John Cowan was the first Professor of Engineering Education in the UK, at Heriot-Watt University, Edinburgh, where his educationally-oriented research and development concentrated on student-centered learning and the learning experience. On moving to the Open University in Scotland as Director in 1987, he encouraged innovative curriculum development and campaigned nationally for rigorous formative evaluation in higher education. When he retired from his tutoring duties in the autumn of 2011, he had been teaching, conducting, and publishing accounts of action research studies of his practices since 1952.
In his book ” On Becoming an Innovative University Teacher” John offers to his readers, particularly the young academics, some honest advice about how should we start innovating in academia nowadays. His strong message to all of us is that teaching is no longer an activity where we can each do our own thing, and are answerable only to our own classes. That is because in today’s environment staff have less and less time in which to think about changing their teaching and where senior management are more and more involved in decisions about priorities and innovations. Further, education is increasingly treated as business, where lecturers are constantly expected to deliver and perform well in many areas of teaching, research and community engagement. So, how can we even start thinking about innovating. John has a good advice to offer:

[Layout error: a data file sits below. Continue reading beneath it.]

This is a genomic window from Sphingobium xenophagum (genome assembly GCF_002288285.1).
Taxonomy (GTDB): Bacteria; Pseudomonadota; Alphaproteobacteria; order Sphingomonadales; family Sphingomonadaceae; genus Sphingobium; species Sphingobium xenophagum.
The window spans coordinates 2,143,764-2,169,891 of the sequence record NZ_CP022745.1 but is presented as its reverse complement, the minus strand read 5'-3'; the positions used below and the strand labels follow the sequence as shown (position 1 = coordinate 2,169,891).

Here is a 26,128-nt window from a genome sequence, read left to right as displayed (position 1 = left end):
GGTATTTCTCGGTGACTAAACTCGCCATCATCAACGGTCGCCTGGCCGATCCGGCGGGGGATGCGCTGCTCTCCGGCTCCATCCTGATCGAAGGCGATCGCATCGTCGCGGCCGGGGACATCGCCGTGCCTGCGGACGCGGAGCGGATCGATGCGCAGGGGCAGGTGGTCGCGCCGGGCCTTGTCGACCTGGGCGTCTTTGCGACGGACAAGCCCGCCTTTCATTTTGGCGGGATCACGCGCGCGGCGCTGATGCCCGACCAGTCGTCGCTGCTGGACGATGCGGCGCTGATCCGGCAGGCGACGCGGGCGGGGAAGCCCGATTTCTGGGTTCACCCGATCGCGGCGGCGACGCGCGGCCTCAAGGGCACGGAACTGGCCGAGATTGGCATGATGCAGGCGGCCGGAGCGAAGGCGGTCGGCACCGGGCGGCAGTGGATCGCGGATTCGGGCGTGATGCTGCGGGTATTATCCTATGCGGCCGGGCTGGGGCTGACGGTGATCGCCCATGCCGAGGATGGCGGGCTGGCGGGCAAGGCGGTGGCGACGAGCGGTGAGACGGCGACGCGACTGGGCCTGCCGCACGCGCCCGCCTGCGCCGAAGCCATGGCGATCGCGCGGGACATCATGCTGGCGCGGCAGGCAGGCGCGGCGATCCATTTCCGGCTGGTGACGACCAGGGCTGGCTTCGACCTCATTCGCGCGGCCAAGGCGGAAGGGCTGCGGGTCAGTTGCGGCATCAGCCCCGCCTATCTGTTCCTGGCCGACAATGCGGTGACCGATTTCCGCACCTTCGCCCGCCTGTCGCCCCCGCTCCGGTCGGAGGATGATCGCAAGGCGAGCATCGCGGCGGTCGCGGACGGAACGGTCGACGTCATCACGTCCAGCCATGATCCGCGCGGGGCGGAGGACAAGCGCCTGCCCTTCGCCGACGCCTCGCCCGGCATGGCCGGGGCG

Build up a small circle of ‘critical friends’ and use them! Find people who share your interests and priorities, are working in similar areas and are so far away (geographically) that they can hardly work with you directly as kindred spirits. You may already know them. You may meet them at conferences or workshops after you start innovating. They may read one of your research articles and e-mail you. Tentatively at first, invite them to offer you constructive comment on a teaching plan, an evaluation or an incident. If and as they may make the same sort of request to you, check that they are willing to extend the relationship, and to make use of it for mutual benefit ( Cowan, 2006:151)
What John describes in his inspirational advice to us is an approach that I have been using for the last 10 years…and it is very rewarding. First as a PhD student in the University of Aberdeen in Scotland, I got in touch with John (whom I only new through his writings!) to ask his advice on my doctorate research idea. Since then, I have been inviting his thoughts on papers and ideas and we discuss deeply online in e-mails and on Skype. He became a ‘real’ friend, though still a ‘critical’ one and now that I am in Australia a ‘virtual ONLY one’. Over the years, I have also invited to my critical friends cycle researchers and academics from other countries and backgrounds! Each of them bring their own unique perspectives and interpretations of my ideas. It’s something that gives me an even greater appetite to learn from and with my new ‘friends’ . And I do that in my own time and by choice! That’s liberating! When are you going to establish your circle of critical friends?
Reference: Cowan, J. (2006) On becoming an innovative university teacher: Reflection in action 2nd edition. (Berkshire, Open University Press).